Remission was perfect. Brutal, intricate, epic, soulful, and even soothing. Mastodon would be foolish to even attempt to make a sequel to such a masterpiece. Thus, a new direction.
Mastodon subtly abbreviates their own sound to great effect, sloughing off much of the progressive, Death circa Sound of Perseverance complexity as well as the doomy stoner rock boom for a sound more distinctly their own. Overall, Leviathan is more concise and direct. Remission displayed pretty much all the technicality you could want, so Leviathan is obviously all about the feel.
Remission had a pretty similar feel throughout. A warm, dark, claustrophobic dirt-floored shack being hit by a freight train and a stampede of bulls at the same time. But Leviathan has much more variety and complexity in the mood it sets. Despite shorter, cleaner songs, Leviathan taps into an entire landscape, with the epic “Hearts Alive” being the best example of grand texture shifts.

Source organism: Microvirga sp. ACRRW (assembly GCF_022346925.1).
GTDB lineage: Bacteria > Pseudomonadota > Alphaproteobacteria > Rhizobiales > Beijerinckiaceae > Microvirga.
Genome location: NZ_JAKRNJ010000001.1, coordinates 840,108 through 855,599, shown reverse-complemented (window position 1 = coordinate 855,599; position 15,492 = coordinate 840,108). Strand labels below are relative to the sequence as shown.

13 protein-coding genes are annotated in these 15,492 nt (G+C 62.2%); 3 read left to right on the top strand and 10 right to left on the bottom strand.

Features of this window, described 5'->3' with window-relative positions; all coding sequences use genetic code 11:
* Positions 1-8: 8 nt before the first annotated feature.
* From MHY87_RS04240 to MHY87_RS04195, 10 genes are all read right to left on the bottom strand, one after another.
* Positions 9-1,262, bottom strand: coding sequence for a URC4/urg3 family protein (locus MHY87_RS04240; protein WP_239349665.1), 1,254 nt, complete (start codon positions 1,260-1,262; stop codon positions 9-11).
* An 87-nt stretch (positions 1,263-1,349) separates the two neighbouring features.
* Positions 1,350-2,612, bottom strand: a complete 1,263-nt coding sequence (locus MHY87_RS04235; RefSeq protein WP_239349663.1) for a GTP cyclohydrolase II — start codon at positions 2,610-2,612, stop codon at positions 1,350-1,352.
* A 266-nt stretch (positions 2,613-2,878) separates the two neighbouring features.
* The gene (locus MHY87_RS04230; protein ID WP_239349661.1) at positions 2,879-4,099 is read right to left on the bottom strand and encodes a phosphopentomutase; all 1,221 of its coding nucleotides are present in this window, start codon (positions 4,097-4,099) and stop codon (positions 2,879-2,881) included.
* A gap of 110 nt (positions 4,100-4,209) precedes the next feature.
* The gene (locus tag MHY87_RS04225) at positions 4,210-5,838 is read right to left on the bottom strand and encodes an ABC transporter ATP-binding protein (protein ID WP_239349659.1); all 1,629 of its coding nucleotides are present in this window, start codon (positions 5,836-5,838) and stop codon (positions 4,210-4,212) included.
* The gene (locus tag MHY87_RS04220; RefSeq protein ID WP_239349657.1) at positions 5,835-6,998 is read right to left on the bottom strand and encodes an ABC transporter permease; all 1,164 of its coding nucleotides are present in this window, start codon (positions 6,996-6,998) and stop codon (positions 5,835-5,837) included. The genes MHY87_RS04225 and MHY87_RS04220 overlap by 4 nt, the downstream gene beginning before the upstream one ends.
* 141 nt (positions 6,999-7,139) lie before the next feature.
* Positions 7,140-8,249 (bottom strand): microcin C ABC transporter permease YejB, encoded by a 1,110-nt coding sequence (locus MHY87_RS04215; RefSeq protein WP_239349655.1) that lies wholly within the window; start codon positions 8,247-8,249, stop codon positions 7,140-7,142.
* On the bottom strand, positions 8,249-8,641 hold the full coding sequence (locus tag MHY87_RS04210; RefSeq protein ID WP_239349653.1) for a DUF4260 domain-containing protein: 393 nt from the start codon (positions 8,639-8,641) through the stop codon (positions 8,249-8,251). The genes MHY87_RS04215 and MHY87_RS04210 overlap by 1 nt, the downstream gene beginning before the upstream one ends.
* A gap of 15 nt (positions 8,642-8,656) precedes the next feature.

Mastodon was ahead of its time with Remission, and it is perhaps too far ahead of its time with Leviathan, now virtually a completely new band. Give this album time and you’ll understand the ambition of textures, variety, and feeling it holds. It may not be as shockingly perfect as Remission, but Leviathan is an essential evolution, still deserving at least five stars.